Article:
For his success in guiding USC to the NCAA crown in 2005, Vavic was named the National Men’s Coach of the Year. His Trojans also claimed the 2005 MPSF Championship, and Vavic earned himself MPSF Coach of the Year honors as well. At 26-1, USC posted its most wins in history and broke another record by closing out the year on an 19-game winning streak. 

    Vavic came to USC in 1992 as an assistant coach, joined John Williams as co-head coach in 1995 and took over the men’s head coaching reins in 1999 after Williams retired. He and Williams were named National Coaches of the Year in 1998 after leading USC to its first-ever national championship. They also were named MPSF Co-Coaches of the Year in 1996 after leading USC to the conference title.

    In fact, in the 1998-99 season, Vavic did something no other coach has accomplished as his teams won three national championships. In addition to capturing the 1998 men’s and 1999 women’s titles, his 1999 men’s club team won the Men’s Senior National Club Championship. In 2003, Vavic pulled a coaching double sweep when he was named 2003 National and MPSF Coach of the Year for the men and 2004 National and MPSF Coach of the Year for the women. 

    Vavic has been with the USC women’s program since its inception in 1995, and the 2004 women’s team became the first team in NCAA Championship history to go undefeated (29-0) during the regular season. USC’s 25-3 overall mark in 2010 culminated in the women’s program’s third national championship and 13th straight 20-win season. And in 2013, the Women of Troy played the longest NCAA women’s final in history, beating Stanford in triple sudden-death overtime to win USC’s fourth National Championship. In 2016, the USC women completed another perfect season, finishing up 26-0 and winning a fifth national title. Overall, Vavic’s career record on the women’s side stands at 545-146 (.789) in 23 seasons as head coach.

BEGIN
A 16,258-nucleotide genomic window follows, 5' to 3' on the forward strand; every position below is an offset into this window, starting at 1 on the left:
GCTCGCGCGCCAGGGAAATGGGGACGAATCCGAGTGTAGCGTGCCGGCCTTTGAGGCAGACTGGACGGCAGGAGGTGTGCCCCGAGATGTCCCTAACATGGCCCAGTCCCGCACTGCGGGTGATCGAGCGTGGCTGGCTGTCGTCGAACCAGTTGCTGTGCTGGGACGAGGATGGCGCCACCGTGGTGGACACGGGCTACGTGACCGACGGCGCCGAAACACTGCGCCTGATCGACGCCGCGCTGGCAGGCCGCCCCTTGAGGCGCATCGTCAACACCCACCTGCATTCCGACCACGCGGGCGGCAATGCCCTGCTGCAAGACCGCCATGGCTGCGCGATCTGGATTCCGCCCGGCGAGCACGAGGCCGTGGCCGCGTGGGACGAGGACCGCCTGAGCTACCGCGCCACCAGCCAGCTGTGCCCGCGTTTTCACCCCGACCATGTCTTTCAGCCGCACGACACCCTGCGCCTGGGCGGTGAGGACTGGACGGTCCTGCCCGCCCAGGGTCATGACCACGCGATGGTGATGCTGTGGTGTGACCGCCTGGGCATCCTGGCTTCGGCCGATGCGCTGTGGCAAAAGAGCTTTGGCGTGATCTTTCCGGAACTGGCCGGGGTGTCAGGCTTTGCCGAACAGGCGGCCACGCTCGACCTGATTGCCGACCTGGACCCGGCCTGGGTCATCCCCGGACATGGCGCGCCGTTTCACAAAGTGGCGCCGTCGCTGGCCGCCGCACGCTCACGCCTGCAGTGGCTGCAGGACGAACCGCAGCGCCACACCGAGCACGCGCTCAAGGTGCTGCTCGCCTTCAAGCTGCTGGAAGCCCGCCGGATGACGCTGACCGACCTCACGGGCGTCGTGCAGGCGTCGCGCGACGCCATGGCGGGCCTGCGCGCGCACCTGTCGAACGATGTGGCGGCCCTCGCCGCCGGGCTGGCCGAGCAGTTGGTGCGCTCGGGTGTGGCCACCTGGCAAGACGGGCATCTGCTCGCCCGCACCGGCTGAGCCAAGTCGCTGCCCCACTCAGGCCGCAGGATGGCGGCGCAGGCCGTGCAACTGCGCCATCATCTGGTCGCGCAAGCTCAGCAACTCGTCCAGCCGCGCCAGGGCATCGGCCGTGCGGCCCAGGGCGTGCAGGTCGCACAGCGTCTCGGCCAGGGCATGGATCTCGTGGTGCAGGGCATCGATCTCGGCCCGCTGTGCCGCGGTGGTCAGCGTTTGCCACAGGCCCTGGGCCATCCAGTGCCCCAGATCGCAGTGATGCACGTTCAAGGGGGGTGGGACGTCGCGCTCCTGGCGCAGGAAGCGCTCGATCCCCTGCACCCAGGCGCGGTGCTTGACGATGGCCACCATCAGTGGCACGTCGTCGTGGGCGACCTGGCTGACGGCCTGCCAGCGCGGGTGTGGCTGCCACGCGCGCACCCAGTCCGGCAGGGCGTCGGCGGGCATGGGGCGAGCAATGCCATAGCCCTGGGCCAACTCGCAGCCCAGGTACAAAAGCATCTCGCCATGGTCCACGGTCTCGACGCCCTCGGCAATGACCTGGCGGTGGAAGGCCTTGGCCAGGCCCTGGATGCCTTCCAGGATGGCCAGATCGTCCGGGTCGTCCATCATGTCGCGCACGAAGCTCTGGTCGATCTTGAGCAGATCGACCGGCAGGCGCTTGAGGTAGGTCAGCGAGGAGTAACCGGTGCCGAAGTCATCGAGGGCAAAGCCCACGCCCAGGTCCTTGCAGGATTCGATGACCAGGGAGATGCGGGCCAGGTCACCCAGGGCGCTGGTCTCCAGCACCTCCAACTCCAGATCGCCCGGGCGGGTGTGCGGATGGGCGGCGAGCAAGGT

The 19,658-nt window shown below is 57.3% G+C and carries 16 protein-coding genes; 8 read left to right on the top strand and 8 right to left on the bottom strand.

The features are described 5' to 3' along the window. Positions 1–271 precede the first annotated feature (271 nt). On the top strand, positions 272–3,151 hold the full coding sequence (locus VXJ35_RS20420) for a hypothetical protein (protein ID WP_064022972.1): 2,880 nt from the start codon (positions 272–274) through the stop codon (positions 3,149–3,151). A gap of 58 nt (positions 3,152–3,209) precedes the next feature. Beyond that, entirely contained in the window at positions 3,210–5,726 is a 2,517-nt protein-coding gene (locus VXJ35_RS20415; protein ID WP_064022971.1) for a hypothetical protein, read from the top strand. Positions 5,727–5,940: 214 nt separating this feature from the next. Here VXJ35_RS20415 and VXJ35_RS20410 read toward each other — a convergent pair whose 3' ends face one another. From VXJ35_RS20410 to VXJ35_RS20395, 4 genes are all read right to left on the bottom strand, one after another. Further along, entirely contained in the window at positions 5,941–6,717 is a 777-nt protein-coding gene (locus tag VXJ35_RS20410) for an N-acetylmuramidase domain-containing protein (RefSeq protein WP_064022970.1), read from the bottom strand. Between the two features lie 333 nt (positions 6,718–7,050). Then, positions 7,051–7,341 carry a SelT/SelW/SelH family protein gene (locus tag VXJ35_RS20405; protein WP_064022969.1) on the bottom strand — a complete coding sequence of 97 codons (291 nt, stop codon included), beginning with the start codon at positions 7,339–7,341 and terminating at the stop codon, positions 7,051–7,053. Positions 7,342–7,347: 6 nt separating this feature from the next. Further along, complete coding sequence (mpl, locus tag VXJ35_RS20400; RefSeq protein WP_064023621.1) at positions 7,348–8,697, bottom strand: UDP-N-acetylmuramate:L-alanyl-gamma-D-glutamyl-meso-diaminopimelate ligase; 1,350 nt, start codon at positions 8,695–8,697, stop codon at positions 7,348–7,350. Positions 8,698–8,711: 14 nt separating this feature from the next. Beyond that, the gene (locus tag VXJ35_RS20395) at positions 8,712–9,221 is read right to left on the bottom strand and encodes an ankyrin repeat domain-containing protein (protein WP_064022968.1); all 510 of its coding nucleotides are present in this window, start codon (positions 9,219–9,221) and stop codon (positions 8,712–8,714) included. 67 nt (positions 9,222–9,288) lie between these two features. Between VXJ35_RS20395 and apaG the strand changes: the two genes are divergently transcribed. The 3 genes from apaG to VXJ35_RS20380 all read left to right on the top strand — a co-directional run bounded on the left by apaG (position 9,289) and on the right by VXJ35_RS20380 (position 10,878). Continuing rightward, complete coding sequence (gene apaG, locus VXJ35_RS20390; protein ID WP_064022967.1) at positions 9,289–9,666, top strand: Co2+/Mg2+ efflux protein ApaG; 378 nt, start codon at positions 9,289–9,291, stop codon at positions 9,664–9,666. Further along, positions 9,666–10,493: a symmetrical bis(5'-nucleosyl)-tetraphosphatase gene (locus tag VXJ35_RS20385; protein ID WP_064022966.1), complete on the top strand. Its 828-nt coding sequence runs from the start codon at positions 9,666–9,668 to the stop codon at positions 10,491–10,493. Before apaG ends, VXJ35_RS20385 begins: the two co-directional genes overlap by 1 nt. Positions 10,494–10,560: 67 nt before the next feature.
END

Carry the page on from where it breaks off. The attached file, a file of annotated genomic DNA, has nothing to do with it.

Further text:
Vavic oversaw the women’s water polo team’s move from Division II in 1995 to Division I in 1996. In 1999, the USC women captured their first national championship. Since 1999 when the program was fully funded, Vavic’s record is 402-69 (.854). He has swept as National and MPSF Coach of the Year in 1999, 2004 and 2010.

    Vavic spent the 1990 season as an assistant men’s coach at UCLA. Previously, he coached three seasons (1987-1990) at Palos Verdes High, with two undefeated league seasons (1987-89). Vavic served as a U.S. assistant coach at the 1995 World University Games, and was the head coach of the team in 2003. He also served as interim head coach for Team USA at the 2013 UANA World Aquatic Championship Qualification Tournament.

    Vavic, a native of Yugoslavia, graduated from UCLA in 1992 with a bachelor’s degree in history. He and his wife, Lisa, have four children: Nikola, Monica, Marko and Stefan.